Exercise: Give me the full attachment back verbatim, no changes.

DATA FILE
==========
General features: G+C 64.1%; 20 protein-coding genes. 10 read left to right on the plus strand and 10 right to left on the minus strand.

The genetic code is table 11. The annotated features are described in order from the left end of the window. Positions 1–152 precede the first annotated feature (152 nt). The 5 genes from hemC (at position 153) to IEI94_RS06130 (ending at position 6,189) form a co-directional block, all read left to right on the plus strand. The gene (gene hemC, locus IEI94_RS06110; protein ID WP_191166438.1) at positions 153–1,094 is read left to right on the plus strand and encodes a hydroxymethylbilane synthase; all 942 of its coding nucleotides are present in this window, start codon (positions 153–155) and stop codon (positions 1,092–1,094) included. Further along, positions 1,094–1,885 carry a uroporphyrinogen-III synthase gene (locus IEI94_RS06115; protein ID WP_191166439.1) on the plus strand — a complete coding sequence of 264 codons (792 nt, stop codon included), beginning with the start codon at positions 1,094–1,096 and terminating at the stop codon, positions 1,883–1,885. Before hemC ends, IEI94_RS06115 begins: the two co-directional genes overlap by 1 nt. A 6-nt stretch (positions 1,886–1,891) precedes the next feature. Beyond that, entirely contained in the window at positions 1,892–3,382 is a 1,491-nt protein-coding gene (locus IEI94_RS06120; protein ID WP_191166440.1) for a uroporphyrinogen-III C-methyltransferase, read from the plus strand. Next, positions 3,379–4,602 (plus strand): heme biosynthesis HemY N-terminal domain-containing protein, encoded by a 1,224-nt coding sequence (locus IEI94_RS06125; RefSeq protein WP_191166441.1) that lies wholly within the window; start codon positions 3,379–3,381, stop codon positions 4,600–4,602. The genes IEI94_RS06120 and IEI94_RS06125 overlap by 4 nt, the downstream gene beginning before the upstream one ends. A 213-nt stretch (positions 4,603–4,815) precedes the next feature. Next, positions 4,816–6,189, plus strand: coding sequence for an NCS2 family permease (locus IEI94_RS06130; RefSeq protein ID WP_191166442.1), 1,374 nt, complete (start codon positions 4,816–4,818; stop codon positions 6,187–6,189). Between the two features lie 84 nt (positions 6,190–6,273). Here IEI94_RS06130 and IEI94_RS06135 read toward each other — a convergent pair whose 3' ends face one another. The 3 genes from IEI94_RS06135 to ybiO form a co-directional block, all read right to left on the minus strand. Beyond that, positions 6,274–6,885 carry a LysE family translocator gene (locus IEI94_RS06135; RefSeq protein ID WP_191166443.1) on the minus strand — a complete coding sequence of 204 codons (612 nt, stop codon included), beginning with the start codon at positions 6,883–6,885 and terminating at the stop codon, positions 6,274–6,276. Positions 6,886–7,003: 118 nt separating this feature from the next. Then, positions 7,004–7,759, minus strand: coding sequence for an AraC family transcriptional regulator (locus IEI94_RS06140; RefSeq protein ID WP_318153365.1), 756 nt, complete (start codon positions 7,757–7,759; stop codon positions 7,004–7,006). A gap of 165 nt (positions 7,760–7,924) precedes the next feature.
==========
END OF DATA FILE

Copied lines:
General features: G+C 64.1%; 20 protein-coding genes. 10 read left to right on the plus strand and 10 right to left on the minus strand.

The genetic code is table 11. The annotated features are described in order from the left end of the window. Positions 1–152 precede the first annotated feature (152 nt). The 5 genes from hemC (at position 153) to IEI94_RS06130 (ending at position 6,189) form a co-directional block, all read left to right on the plus strand. The gene (gene hemC, locus IEI94_RS06110; protein ID WP_191166438.1) at positions 153–1,094 is read left to right on the plus strand and encodes a hydroxymethylbilane synthase; all 942 of its coding nucleotides are present in this window, start codon (positions 153–155) and stop codon (positions 1,092–1,094) included. Further along, positions 1,094–1,885 carry a uroporphyrinogen-III synthase gene (locus IEI94_RS06115; protein ID WP_191166439.1) on the plus strand — a complete coding sequence of 264 codons (792 nt, stop codon included), beginning with the start codon at positions 1,094–1,096 and terminating at the stop codon, positions 1,883–1,885. Before hemC ends, IEI94_RS06115 begins: the two co-directional genes overlap by 1 nt. A 6-nt stretch (positions 1,886–1,891) precedes the next feature. Beyond that, entirely contained in the window at positions 1,892–3,382 is a 1,491-nt protein-coding gene (locus IEI94_RS06120; protein ID WP_191166440.1) for a uroporphyrinogen-III C-methyltransferase, read from the plus strand. Next, positions 3,379–4,602 (plus strand): heme biosynthesis HemY N-terminal domain-containing protein, encoded by a 1,224-nt coding sequence (locus IEI94_RS06125; RefSeq protein WP_191166441.1) that lies wholly within the window; start codon positions 3,379–3,381, stop codon positions 4,600–4,602. The genes IEI94_RS06120 and IEI94_RS06125 overlap by 4 nt, the downstream gene beginning before the upstream one ends. A 213-nt stretch (positions 4,603–4,815) precedes the next feature. Next, positions 4,816–6,189, plus strand: coding sequence for an NCS2 family permease (locus IEI94_RS06130; RefSeq protein ID WP_191166442.1), 1,374 nt, complete (start codon positions 4,816–4,818; stop codon positions 6,187–6,189). Between the two features lie 84 nt (positions 6,190–6,273). Here IEI94_RS06130 and IEI94_RS06135 read toward each other — a convergent pair whose 3' ends face one another. The 3 genes from IEI94_RS06135 to ybiO form a co-directional block, all read right to left on the minus strand. Beyond that, positions 6,274–6,885 carry a LysE family translocator gene (locus IEI94_RS06135; RefSeq protein ID WP_191166443.1) on the minus strand — a complete coding sequence of 204 codons (612 nt, stop codon included), beginning with the start codon at positions 6,883–6,885 and terminating at the stop codon, positions 6,274–6,276. Positions 6,886–7,003: 118 nt separating this feature from the next. Then, positions 7,004–7,759, minus strand: coding sequence for an AraC family transcriptional regulator (locus IEI94_RS06140; RefSeq protein ID WP_318153365.1), 756 nt, complete (start codon positions 7,757–7,759; stop codon positions 7,004–7,006). A gap of 165 nt (positions 7,760–7,924) precedes the next feature.